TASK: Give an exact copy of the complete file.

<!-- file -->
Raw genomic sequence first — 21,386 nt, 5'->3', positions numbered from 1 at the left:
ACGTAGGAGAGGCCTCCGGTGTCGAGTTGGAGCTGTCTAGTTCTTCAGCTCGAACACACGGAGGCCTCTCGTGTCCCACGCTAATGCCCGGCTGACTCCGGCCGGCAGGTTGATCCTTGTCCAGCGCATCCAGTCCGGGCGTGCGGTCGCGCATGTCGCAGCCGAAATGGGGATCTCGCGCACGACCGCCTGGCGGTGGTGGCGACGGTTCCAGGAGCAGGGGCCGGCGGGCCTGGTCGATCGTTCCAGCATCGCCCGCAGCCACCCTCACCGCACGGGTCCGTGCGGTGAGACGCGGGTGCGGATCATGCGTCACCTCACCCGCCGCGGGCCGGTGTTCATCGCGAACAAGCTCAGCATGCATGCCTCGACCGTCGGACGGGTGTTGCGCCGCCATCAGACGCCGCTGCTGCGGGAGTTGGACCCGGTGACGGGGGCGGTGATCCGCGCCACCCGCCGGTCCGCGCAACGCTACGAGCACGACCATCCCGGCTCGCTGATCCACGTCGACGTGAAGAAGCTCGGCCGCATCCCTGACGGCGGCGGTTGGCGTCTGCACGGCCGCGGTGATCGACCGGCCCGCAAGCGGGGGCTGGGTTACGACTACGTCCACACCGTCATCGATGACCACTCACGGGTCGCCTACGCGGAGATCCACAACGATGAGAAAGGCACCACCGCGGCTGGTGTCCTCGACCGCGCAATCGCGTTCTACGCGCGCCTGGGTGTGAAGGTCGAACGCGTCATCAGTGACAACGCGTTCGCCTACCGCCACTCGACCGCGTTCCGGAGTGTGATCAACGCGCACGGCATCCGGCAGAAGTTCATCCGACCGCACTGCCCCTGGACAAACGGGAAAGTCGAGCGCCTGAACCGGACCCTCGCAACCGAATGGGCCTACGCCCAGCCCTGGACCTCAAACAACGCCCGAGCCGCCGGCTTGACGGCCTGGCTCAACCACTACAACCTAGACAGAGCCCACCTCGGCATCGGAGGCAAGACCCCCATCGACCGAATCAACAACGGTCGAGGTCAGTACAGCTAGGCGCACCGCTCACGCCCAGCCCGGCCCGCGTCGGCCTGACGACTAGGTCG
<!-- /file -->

Raw genomic sequence first — 21,386 nt, 5'->3', positions numbered from 1 at the left:
ACGTAGGAGAGGCCTCCGGTGTCGAGTTGGAGCTGTCTAGTTCTTCAGCTCGAACACACGGAGGCCTCTCGTGTCCCACGCTAATGCCCGGCTGACTCCGGCCGGCAGGTTGATCCTTGTCCAGCGCATCCAGTCCGGGCGTGCGGTCGCGCATGTCGCAGCCGAAATGGGGATCTCGCGCACGACCGCCTGGCGGTGGTGGCGACGGTTCCAGGAGCAGGGGCCGGCGGGCCTGGTCGATCGTTCCAGCATCGCCCGCAGCCACCCTCACCGCACGGGTCCGTGCGGTGAGACGCGGGTGCGGATCATGCGTCACCTCACCCGCCGCGGGCCGGTGTTCATCGCGAACAAGCTCAGCATGCATGCCTCGACCGTCGGACGGGTGTTGCGCCGCCATCAGACGCCGCTGCTGCGGGAGTTGGACCCGGTGACGGGGGCGGTGATCCGCGCCACCCGCCGGTCCGCGCAACGCTACGAGCACGACCATCCCGGCTCGCTGATCCACGTCGACGTGAAGAAGCTCGGCCGCATCCCTGACGGCGGCGGTTGGCGTCTGCACGGCCGCGGTGATCGACCGGCCCGCAAGCGGGGGCTGGGTTACGACTACGTCCACACCGTCATCGATGACCACTCACGGGTCGCCTACGCGGAGATCCACAACGATGAGAAAGGCACCACCGCGGCTGGTGTCCTCGACCGCGCAATCGCGTTCTACGCGCGCCTGGGTGTGAAGGTCGAACGCGTCATCAGTGACAACGCGTTCGCCTACCGCCACTCGACCGCGTTCCGGAGTGTGATCAACGCGCACGGCATCCGGCAGAAGTTCATCCGACCGCACTGCCCCTGGACAAACGGGAAAGTCGAGCGCCTGAACCGGACCCTCGCAACCGAATGGGCCTACGCCCAGCCCTGGACCTCAAACAACGCCCGAGCCGCCGGCTTGACGGCCTGGCTCAACCACTACAACCTAGACAGAGCCCACCTCGGCATCGGAGGCAAGACCCCCATCGACCGAATCAACAACGGTCGAGGTCAGTACAGCTAGGCGCACCGCTCACGCCCAGCCCGGCCCGCGTCGGCCTGACGACTAGGTCG